You can easily imagine someone forgetting to turn off this “convenient feature” and then all their photos end up filtering through an Apple server for 30 days.
The idea is to train you to trust Apple’s iCloud and move more and more of your personal stuff to it. And when your personal data is on the iCloud, it’s hackable. Sure, at the moment Apple claims that the iCloud hasn’t been breached and is secure (forgetting to remind you that in the recent past it wasn’t so secure). But, then again, Apple has also denied that their poorly designed iPhone 4 antenna wasn’t a problem. Until they finally admitted it was.
So the issue isn’t whether Apple’s iCloud software can be breached (it can – like all software) or whether cloud storage makes sense (it does – for things like music and movies). The issue is that Apple tries various ways to get you comfortable with the idea that your personal information should be sitting on one of their servers.
And when that happens, your personal information is out of your control. Fun fact: Apple is all set to announce that their new iPhone will collect health-related data on you but… hey… ummm… because… y’know… #alienprobe.
So, we can see that Apple (and the other tech giants) are creating products that, by design, intrude on our privacy and feed the data elsewhere.
For the tl;dr crowd: APPLE. INTRUDE ON OUR PRIVACY. BY DESIGN.
So, I blame Apple for this mess. Not for their imperfect software – because no software is perfect. But for their campaign to convince the public that private storage of data is inconvenient. Why are we so apoplectic when individuals violate our privacy but not when corporations encourage us – and herd us! – to put our data in danger in the first place?
In truth, however, there is plenty of blame to go around. The individual(s) who hacked the accounts are certainly guilty of wrongdoing.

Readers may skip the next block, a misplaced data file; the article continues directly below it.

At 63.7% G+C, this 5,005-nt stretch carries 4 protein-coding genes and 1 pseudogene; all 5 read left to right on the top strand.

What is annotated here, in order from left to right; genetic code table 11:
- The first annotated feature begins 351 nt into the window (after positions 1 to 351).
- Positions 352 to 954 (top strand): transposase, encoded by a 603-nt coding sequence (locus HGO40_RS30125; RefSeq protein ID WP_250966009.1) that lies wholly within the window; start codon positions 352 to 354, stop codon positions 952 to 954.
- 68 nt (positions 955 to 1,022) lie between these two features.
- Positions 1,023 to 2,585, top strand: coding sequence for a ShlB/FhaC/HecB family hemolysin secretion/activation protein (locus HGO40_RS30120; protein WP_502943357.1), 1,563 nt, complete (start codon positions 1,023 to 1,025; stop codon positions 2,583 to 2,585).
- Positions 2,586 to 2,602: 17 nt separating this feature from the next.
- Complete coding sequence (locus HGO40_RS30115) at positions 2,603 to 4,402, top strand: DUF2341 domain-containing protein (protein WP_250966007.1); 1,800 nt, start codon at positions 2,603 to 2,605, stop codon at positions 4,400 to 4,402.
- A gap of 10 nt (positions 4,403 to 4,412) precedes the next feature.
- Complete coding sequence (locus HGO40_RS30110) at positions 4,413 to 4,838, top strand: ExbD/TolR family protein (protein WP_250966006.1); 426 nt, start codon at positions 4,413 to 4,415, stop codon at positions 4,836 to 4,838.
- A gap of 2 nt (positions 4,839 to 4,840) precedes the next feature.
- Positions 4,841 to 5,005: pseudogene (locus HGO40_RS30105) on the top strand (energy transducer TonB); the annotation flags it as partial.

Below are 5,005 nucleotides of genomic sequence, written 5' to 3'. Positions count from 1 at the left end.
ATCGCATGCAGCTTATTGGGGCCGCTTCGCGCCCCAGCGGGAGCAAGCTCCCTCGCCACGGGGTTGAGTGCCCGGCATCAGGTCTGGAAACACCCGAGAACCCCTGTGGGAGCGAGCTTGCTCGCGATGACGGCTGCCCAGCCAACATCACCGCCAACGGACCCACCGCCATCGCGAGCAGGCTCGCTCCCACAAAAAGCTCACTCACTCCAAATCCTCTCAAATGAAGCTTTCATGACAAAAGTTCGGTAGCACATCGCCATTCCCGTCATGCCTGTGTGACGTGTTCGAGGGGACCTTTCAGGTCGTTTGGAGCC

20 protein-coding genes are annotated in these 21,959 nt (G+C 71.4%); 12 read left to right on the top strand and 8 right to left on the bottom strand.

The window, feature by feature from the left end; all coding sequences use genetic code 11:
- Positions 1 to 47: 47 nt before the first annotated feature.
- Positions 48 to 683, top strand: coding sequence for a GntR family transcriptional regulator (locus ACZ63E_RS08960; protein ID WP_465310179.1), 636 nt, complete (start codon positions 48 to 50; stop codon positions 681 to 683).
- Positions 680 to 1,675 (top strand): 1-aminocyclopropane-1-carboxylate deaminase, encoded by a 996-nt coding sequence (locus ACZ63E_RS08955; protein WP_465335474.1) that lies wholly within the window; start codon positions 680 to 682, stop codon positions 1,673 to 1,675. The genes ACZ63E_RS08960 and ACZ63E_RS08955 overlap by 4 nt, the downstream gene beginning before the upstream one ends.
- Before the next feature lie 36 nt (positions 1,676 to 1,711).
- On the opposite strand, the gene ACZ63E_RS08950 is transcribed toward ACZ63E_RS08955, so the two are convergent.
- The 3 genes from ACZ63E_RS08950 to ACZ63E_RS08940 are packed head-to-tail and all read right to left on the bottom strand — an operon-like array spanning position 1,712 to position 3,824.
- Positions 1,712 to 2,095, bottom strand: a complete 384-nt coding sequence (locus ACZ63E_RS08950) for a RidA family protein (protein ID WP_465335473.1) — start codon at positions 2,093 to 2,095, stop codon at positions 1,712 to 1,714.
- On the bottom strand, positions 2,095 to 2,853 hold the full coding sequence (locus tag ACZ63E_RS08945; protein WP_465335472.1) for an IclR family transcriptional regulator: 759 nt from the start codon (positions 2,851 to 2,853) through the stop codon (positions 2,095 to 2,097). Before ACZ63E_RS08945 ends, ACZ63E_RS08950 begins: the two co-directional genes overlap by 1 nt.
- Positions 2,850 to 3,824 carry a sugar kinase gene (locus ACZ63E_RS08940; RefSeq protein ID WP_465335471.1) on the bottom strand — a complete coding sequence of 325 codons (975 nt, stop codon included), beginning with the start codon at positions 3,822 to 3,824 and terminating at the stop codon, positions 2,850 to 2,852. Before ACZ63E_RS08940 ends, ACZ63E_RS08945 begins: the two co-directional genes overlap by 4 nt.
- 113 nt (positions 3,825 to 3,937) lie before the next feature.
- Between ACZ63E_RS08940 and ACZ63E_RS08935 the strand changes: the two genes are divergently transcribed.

But you know who is also to blame? Jennifer Lawrence, Kate Upton, Kirsten Dunst, et al. I’m not blaming them as victims. I’m blaming them as passive individuals who lazily trust corporations.
And so the blame falls on you and me as well.
We have all been passive. We all are willingly being trained to accept the idea that corporations should possess our personal bits. Like the ones in our nude selfies. Like the ones in our bare documents (what do you think the “free” Google Docs is all about?). Like the ones in our naked finances (care for a Mint?).
If the government told you to put on a bracelet that could track your motion, would you? Then why would you let a wearable-device company like Jawbone? After all, Jawbone makes no pretense at playing around with the tracked data it collects from its paying
subjects customers. (Fun fact: stay tuned for the iWatch.)
For years people lived with their personal photos, documents, and tax returns all on their own computers, their own flashdrives, their own external hard drives. The world survived. Now corporations want to have all that data on their computers. These are the same corporations who are creating the magic land of digital rainbows by passing your data through a Prism for the US Government to check out. (And lest we forget, this is not just an American issue. Even the proper British have a problem controlling their national voyeurism.)
Most people are worried about the government having access to their data. But these same people willing shovel all their data out of their homes and onto corporate servers but… hey… ummm… because… y’know… #sheep.
It’s getting to not even be a choice. Many smart phone address books and calendars are casually swept up into the cloud. By design. And if you think automatically updating your photos to the cloud is bad, wait until someone hacks into those automatically updated calendars in the cloud.
Instead of passing around a picture in the virtual world, a hacker can now know when and where to pass you in the physical world.
That should scare you. A lot.
In the old days, people would use Polaroid (self-developing) cameras for the really fun photos. It provided a certain peace of mind that some technician at the local Fotomat couldn’t check out your erotic silver colloidal suspensions in a red-light room. Maybe it’s time to update this idea digitally and use an actual, boring camera to take the fun stuff. You know, a gadget that doesn’t have a radio connected to it.
And maybe it’s time for all of us to demand from Apple and Google and Facebook and a whole host of other companies with servers that we want full and transparent control of our phones and laptops and electronic gadgets.
And that we want these companies to stop creating apps and hardware to spy on us. Spy on us by design.
Or maybe we just sit back lazily, relax, and look forward to the next tectonic shift of technology. Like the “Internet of Things.” A world where your entire physical existence is tied into the Web. Watch the video below. See how friendly it all looks? Now remind yourself there’s no off switch for it but… hey… ummm… because… y’know… #zoo. I mean, what could possibly go wrong? (If you need help with an answer, I can hook you up with any one of 4.6M SnapChat users who had their phone numbers leaked onto the Internet.)